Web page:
There can be debate about some of the changes England have made since their Ashes drubbing - the batting order continues to divide opinion - but there can be little argument about one of the major successes over the last couple of months with the introduction of legspinner Sarah Glenn.

Since making her debut against Pakistan in Kuala Lumpur last December she has 13 wickets at 13.69. Throw in eight in three ODIs and it's a mighty impressive start to an international career. It's looking like a good thing Glenn made an early switch from bowling seam.

"I watched some video clips, of Shane Warne maybe, and decided on legspin because it seemed more fun," she said in an interview with Wisden before this tour. "It wasn't until I got a bit older that I realised I could add something a bit different to the teams I played for."

Her call-up came after an impressive Kia Super League campaign (the tournament that has now been disbanded for the introduction of the Hundred) in which she claimed 11 wickets at 18.72. In that was a return of 3 for 25 against Lancashire Thunder which included bowling Harmanpreet Kaur first ball.

She has impressed since arriving in Australia. In the second game of the tri-series ahead of the World Cup she claimed 3 for 28 against Australia which including trapped Ellyse Perry with one that went straight on and getting Rachael Haynes caught-and-bowled with a wrong 'un. In the next outing against Australia were the scalps of Beth Mooney and Meg Lanning. Big names throughout.

In the first match of the World Cup she gave England a chance when she drew a return catch from Marizanne Kapp before South Africa clinched the game in the final over. Thailand was a routine affair, skipping through four overs wicketless for just 11 runs under no pressure, but against Pakistan she clinched what are early career-best figures.

"It's always something I've dreamed of doing, but I never thought I'd kind of get this far so it's really exciting for me," Glenn said. "But I think a lot of the girls helped me get there, just their support of me and helping me fit in, so I think that was a big factor for how I've got here."

She is forming a very telling partnership with left-arm spinner Sophie Ecclestone, the No. 3-ranked T20I bowler who has established herself as a vital component in the England attack, which brought 5 for 27 in their combined eight overs against Pakistan, and Glenn believes having Ecclestone at the other end has been another key part of her early success.

"We're a similar age but she's got a few more experiences in terms of the England side. If at any time I was kind of nervous or unsure about something she's always there to talk it through with, on and off the field, so she's a real key asset to the team."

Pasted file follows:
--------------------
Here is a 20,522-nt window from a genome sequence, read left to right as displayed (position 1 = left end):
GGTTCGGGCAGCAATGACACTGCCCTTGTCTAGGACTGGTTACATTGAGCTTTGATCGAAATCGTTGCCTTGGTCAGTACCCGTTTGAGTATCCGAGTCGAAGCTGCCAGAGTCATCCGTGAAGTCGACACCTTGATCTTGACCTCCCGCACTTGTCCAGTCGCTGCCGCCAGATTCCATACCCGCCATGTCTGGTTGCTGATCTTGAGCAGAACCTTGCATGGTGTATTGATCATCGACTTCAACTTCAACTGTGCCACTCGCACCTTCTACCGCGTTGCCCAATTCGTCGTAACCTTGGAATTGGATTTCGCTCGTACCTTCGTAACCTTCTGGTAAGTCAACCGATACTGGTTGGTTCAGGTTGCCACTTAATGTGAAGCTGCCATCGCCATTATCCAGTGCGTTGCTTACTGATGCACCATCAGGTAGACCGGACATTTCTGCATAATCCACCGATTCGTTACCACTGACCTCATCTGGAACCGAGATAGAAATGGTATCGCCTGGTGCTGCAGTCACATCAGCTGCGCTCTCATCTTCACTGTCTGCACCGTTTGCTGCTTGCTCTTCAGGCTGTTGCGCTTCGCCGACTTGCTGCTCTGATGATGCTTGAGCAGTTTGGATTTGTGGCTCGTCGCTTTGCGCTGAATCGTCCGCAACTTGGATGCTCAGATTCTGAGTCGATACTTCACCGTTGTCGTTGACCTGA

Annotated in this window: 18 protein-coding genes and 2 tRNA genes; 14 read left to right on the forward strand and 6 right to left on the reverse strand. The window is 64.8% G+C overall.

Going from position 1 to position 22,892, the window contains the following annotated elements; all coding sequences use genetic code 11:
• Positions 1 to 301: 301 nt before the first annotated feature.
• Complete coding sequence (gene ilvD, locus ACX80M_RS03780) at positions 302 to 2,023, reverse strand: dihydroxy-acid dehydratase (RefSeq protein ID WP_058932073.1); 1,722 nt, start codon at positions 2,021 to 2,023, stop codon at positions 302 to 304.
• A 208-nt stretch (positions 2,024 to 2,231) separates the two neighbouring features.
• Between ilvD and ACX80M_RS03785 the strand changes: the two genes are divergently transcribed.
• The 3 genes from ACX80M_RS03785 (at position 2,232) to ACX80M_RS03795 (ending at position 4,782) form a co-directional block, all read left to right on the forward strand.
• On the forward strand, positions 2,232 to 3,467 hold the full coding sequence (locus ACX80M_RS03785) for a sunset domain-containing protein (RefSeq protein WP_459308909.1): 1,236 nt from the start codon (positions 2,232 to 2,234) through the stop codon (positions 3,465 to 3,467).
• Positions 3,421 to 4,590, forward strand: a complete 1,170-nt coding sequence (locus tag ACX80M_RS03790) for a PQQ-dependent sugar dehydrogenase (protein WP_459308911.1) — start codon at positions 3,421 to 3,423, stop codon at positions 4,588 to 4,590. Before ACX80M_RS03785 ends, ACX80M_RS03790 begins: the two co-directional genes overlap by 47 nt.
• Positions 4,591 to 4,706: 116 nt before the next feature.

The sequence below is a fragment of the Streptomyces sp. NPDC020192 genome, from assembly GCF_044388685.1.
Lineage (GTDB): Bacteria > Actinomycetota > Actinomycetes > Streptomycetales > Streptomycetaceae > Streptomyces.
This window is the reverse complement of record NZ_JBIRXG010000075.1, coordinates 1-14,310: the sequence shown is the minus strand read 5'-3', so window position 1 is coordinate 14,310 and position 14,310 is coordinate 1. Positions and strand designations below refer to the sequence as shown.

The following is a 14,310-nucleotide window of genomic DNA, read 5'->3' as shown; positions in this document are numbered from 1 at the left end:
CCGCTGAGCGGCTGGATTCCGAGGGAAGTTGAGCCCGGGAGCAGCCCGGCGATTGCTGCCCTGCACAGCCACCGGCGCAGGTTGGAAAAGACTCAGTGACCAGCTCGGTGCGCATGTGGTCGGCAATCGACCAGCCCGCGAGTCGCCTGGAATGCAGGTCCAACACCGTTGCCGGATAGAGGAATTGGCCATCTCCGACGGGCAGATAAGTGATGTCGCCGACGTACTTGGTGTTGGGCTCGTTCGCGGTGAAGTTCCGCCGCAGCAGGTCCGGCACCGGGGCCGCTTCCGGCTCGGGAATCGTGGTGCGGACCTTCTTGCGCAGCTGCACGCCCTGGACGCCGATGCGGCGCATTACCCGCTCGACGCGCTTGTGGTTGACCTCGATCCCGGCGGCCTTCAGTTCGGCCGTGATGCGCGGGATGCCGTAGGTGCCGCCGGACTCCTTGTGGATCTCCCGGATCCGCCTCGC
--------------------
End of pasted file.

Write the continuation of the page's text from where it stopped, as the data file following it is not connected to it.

Two of Glenn's dismissal against Pakistan were bowled meaning that, albeit from a small sample size, more than a third of her T20I wickets (five out of 13) are either that form or lbw, a testament to bowling at the stumps which she sees as her strength. Her first wicket in this match stood out as it came the ball after Javeria Khan had driven her second delivery of the night over cover, a challenge Glenn has focused on responding to.

"I've just learnt to try not to beat myself up about it, especially in T20 because someone is going to play some really good shots, and even if you bowl a good ball, it can still go for a boundary," she said. "I'm trying to focus on the next ball and kind of park it.

"I've always bowled stump to stump because I don't naturally get quite as much turn then. I'm following on from [KSL] back at home. I had a basic plan of how I was going about bowling, and when I discussed that with [the coaches] at Loughborough before heading out to Malaysia, then out here, they agreed to just keep it the same and keep it basic. I'm still working on variations as I go along to naturally bring into my game."

England's tournament now moves to the Sydney Showground stadium for their vital final group match against West Indies at a venue known for taking turn, as Poonam Yadav showed against Australia, with the semi-finals, should things go to plan for England, at the SCG where spin has been in vogue this summer. Glenn could yet have a major say on how this tournament pans out. Finding a legspinner has been a major aim for the England team and, on early impressions, it appears as though they have made a wise choice.

Andrew McGlashan is a deputy editor at ESPNcricinfo